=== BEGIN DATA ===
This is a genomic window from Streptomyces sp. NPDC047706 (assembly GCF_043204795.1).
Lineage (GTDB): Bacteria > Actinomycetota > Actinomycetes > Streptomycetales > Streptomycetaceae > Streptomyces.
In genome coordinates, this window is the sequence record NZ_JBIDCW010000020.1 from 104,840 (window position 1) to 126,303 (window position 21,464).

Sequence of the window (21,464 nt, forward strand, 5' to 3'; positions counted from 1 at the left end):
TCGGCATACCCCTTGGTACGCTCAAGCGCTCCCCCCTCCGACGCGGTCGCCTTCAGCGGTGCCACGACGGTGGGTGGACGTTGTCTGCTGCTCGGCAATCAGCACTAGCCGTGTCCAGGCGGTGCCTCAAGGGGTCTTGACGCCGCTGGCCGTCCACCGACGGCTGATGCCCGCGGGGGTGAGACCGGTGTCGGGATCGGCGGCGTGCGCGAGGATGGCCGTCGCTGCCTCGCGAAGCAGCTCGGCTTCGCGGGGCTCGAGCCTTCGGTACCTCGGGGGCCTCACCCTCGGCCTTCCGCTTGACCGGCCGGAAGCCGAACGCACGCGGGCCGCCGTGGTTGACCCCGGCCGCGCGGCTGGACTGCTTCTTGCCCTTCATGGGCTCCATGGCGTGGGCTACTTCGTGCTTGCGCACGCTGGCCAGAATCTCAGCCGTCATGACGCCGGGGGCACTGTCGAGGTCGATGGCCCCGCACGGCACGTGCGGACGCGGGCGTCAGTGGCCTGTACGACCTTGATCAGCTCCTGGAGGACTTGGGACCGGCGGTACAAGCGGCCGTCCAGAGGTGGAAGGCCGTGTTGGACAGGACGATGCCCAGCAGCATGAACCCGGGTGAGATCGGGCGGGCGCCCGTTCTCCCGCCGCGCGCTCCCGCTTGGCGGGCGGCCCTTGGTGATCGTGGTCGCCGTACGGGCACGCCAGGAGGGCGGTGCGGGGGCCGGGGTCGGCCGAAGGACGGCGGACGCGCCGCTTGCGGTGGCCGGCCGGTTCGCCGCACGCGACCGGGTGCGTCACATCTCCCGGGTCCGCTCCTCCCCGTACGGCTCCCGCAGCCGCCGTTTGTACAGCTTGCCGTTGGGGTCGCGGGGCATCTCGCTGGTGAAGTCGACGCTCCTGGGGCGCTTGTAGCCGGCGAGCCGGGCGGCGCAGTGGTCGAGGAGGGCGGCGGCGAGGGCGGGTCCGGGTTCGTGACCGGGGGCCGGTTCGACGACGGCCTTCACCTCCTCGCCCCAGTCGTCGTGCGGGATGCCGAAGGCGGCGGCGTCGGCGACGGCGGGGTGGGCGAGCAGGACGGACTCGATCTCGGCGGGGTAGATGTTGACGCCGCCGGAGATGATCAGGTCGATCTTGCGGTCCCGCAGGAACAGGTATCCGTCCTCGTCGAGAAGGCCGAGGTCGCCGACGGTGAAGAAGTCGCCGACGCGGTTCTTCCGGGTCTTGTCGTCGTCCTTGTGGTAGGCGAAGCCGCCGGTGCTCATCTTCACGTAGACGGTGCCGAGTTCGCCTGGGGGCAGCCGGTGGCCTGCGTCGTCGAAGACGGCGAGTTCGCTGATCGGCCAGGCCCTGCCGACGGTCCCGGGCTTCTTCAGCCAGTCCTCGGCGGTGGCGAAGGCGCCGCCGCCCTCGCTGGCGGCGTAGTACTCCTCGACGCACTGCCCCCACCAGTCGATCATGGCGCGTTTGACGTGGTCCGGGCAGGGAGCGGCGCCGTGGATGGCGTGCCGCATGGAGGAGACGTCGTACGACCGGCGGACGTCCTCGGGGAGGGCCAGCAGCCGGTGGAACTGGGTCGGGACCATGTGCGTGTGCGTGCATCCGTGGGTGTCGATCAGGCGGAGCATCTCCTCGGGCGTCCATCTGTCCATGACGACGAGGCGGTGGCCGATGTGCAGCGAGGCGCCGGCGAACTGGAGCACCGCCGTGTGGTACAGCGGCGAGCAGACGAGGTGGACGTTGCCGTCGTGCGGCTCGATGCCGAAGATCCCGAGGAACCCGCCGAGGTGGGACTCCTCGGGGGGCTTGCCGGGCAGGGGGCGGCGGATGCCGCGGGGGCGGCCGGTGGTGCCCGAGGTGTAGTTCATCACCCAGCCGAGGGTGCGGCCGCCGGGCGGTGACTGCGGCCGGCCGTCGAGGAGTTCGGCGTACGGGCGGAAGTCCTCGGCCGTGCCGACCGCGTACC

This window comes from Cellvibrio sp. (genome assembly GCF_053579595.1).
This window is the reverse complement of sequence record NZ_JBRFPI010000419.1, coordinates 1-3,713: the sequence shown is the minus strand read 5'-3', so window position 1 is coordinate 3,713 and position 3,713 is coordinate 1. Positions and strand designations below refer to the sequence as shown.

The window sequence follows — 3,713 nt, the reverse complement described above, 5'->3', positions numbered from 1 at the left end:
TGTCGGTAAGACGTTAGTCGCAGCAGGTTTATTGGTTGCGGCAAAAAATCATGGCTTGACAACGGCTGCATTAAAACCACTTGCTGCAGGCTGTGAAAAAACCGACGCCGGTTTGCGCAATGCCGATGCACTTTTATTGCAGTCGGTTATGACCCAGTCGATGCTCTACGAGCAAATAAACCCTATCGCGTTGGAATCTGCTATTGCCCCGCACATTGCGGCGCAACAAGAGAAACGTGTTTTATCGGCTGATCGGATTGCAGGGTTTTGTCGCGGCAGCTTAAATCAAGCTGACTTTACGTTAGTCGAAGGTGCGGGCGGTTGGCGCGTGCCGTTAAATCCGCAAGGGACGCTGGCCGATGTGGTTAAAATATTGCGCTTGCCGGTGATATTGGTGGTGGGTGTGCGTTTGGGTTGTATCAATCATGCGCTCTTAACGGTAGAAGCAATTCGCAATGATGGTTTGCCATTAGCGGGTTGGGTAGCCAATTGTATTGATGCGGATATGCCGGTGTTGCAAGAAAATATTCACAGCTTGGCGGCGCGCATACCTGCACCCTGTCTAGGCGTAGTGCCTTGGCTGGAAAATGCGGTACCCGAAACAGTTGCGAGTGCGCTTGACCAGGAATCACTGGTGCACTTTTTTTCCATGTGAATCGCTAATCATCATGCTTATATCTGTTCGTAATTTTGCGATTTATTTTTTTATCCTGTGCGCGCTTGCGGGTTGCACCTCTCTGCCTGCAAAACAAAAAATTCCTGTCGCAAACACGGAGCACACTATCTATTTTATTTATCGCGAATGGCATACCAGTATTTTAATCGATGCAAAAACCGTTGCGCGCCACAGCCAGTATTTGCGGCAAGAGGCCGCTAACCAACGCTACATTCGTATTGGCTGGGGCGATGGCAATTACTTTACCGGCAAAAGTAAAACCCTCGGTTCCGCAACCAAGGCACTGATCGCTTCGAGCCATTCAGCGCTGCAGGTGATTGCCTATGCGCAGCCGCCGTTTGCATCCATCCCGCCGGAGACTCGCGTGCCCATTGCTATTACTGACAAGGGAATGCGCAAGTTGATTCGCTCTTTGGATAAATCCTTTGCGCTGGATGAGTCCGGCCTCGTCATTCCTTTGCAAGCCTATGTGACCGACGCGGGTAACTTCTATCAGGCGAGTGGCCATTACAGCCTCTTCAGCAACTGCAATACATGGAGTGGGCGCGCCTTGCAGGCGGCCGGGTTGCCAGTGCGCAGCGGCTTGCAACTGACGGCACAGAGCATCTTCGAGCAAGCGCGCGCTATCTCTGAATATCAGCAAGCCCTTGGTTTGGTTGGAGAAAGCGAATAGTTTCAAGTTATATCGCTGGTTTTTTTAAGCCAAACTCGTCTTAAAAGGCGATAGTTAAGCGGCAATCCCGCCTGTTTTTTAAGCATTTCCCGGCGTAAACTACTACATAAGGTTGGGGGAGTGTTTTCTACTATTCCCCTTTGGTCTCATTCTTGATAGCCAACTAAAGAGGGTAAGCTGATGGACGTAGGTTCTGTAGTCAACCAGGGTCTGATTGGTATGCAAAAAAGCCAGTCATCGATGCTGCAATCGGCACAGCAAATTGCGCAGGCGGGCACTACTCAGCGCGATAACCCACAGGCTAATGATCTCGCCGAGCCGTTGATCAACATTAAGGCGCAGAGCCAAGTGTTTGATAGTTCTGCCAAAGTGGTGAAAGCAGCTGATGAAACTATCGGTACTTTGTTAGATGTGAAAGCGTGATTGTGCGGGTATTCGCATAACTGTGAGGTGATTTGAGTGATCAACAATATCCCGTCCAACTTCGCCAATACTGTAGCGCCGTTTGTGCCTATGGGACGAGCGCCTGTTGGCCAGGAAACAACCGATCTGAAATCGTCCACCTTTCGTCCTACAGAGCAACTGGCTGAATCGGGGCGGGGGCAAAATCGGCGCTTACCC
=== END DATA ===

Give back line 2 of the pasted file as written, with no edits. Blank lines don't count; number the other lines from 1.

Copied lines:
Lineage (GTDB): Bacteria > Actinomycetota > Actinomycetes > Streptomycetales > Streptomycetaceae > Streptomyces.